Take a look at the following disadvantages of cash-basis accounting:
- It’s not GAAP compliant: Cash-basis accounting isn’t acceptable under the generally accepted accounting principles (GAAP). Public companies must follow GAAP. If your business is not public, you can choose to follow GAAP.
- Financial statements may show you an incomplete picture: Cash-basis accounting shows you how much cash you have on hand. But, it doesn’t show the money you owe or the money customers owe you.
- Switching over can be tricky: If you decide to do cash to accrual accounting method change in the future, you have to go through a few steps (i.e., transition your books and request a change with the IRS).
3. Understand IRS rules about who can use it
Not all businesses can use the cash-basis method of accounting. The IRS imposes certain size limitations on the use of the cash method.
Generally, the following entities cannot use the cash method:
- Corporations (not including S Corps) that do not pass the gross receipts test*
- Partnerships with a corporation as a partner that do not pass the gross receipts test*
- Tax shelters
- Businesses that keep an inventory**
*So, what’s the deal with the gross receipts test? The IRS makes an exception for corporations and partnerships (aka lets them use the cash method) that pass the gross receipts test. To pass, you must have average annual gross receipts for the three prior tax years of $26 million or less.
**Businesses that keep an inventory must use accrual accounting. However, small businesses (i.e., those with average annual gross receipts of $26 million or less for the prior three tax years) can choose not to keep an inventory.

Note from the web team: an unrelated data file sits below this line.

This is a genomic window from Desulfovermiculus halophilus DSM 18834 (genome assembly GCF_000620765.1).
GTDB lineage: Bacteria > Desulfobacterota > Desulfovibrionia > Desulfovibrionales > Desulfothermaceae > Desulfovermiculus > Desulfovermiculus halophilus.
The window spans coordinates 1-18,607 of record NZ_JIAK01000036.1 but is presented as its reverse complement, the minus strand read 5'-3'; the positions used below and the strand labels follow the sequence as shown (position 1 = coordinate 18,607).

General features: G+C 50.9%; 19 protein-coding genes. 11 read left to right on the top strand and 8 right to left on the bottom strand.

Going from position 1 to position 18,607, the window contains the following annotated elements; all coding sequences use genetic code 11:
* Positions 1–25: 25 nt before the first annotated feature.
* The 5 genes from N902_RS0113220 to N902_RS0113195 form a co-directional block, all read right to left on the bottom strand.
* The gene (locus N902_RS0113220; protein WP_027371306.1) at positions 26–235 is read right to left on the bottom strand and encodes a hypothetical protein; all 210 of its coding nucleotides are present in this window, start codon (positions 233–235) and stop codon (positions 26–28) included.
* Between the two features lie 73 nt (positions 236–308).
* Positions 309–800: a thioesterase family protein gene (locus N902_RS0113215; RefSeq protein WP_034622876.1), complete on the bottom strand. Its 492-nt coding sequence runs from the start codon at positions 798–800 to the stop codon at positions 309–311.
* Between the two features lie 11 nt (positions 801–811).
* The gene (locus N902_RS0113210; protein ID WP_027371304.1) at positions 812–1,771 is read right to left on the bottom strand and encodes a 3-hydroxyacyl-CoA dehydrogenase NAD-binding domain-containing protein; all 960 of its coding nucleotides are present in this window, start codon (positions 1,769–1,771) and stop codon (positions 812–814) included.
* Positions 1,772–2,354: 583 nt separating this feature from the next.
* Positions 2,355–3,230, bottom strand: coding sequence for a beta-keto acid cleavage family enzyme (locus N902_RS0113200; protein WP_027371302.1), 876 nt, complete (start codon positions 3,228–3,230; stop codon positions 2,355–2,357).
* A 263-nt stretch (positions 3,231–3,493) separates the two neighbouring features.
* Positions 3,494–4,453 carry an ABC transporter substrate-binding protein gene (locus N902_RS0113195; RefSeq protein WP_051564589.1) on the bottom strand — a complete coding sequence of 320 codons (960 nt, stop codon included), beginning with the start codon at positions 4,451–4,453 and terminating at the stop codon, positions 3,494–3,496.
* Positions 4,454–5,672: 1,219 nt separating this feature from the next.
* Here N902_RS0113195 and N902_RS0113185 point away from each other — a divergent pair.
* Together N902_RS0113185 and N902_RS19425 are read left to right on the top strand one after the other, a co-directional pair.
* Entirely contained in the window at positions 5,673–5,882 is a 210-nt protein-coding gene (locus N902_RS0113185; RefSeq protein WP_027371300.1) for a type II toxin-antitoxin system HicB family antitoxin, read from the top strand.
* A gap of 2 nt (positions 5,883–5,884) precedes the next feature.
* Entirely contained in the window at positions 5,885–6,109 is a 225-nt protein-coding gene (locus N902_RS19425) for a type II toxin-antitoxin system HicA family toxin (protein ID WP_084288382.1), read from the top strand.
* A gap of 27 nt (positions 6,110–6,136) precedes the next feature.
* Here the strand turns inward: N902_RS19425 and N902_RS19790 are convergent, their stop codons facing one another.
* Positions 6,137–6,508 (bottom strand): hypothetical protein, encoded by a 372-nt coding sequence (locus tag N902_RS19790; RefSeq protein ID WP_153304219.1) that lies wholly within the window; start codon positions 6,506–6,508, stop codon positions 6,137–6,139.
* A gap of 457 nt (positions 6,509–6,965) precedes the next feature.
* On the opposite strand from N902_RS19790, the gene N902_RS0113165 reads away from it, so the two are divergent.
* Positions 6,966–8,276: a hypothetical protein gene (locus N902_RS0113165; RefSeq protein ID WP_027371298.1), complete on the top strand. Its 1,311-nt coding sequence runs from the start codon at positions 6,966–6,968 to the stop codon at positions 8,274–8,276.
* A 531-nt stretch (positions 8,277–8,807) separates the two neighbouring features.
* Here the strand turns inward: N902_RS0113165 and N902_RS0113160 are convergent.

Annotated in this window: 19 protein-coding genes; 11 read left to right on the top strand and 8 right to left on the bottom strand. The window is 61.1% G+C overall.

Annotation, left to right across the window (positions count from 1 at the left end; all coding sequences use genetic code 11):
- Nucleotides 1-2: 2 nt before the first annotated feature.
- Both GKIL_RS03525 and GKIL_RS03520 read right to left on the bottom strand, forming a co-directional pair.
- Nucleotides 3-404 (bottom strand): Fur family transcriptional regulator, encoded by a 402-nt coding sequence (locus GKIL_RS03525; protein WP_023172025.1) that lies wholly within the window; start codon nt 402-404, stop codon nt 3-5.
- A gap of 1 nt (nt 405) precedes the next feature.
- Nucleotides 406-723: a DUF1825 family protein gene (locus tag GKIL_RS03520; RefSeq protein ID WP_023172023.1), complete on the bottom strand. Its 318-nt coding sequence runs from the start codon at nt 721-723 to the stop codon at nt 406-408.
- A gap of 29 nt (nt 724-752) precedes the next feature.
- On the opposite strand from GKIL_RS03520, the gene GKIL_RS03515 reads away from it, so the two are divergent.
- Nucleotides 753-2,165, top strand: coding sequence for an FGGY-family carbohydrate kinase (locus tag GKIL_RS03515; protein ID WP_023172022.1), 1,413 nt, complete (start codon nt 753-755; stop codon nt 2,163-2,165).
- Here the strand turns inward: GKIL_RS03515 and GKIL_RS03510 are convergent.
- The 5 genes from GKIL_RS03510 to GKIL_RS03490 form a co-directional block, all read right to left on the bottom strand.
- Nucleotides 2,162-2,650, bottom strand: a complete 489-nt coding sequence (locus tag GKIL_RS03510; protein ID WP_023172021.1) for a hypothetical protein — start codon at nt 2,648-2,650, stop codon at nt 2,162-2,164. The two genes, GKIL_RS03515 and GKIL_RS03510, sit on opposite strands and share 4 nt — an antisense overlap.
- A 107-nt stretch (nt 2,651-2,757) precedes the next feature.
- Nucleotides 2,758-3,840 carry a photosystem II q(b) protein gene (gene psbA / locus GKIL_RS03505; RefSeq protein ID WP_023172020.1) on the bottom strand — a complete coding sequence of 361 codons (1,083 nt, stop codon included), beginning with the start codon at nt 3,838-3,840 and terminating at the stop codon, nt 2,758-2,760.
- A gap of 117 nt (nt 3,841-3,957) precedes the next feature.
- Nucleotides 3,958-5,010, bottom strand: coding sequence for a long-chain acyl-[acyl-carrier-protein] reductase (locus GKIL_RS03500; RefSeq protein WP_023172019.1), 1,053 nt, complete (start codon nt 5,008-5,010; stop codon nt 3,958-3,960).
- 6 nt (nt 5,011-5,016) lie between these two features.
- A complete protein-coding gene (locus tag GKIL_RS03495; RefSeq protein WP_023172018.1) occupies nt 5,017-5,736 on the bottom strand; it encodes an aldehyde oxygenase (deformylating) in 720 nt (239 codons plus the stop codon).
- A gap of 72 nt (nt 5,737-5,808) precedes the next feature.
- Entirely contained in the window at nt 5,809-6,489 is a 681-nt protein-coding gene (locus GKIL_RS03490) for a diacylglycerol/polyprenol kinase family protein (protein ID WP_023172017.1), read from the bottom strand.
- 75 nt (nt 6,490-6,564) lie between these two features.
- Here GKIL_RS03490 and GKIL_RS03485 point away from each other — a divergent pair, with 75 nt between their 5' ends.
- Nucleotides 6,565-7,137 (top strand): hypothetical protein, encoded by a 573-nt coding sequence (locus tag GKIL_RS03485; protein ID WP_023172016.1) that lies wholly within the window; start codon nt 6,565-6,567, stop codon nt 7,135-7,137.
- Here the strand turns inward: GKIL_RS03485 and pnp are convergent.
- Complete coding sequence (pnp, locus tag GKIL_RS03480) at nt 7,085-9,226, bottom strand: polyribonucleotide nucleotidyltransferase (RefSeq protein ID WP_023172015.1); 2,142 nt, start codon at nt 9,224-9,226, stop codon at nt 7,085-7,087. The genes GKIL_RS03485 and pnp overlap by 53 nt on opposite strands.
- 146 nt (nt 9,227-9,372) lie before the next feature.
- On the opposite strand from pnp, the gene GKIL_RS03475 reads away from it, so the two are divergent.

A qualified personal service corporation (PSC) is also able to use the cash-basis method of accounting. To qualify as a PSC, you must meet the IRS function and ownership tests:
- Function test: 95% of your activities must be in the performances in the fields of health, law, engineering, architecture, accounting, actuarial science, performing arts, or consulting.
- Ownership test: A substantial amount of your stock must be directly or indirectly owned during the year at all times by qualifying employees (e.g., those who perform services in a field qualifying under the function test).
For more information on whether you can use the cash-basis accounting method, check out IRS Publication 538.
4. Determine if your software supports it
Last but not least, you may need to make sure your accounting software supports the cash-basis accounting method. Talk with your accounting software provider and check out help articles to verify.
Pro Tip: You may like cash-basis accounting for its simplicity. But, your accountant may prefer accrual accounting. Consider signing up with an accounting software system that lets you view reports in both cash-basis and accrual accounting (like Patriot’s patented Dual-Ledger Accounting!).
This is not intended as legal advice; for more information, please click here.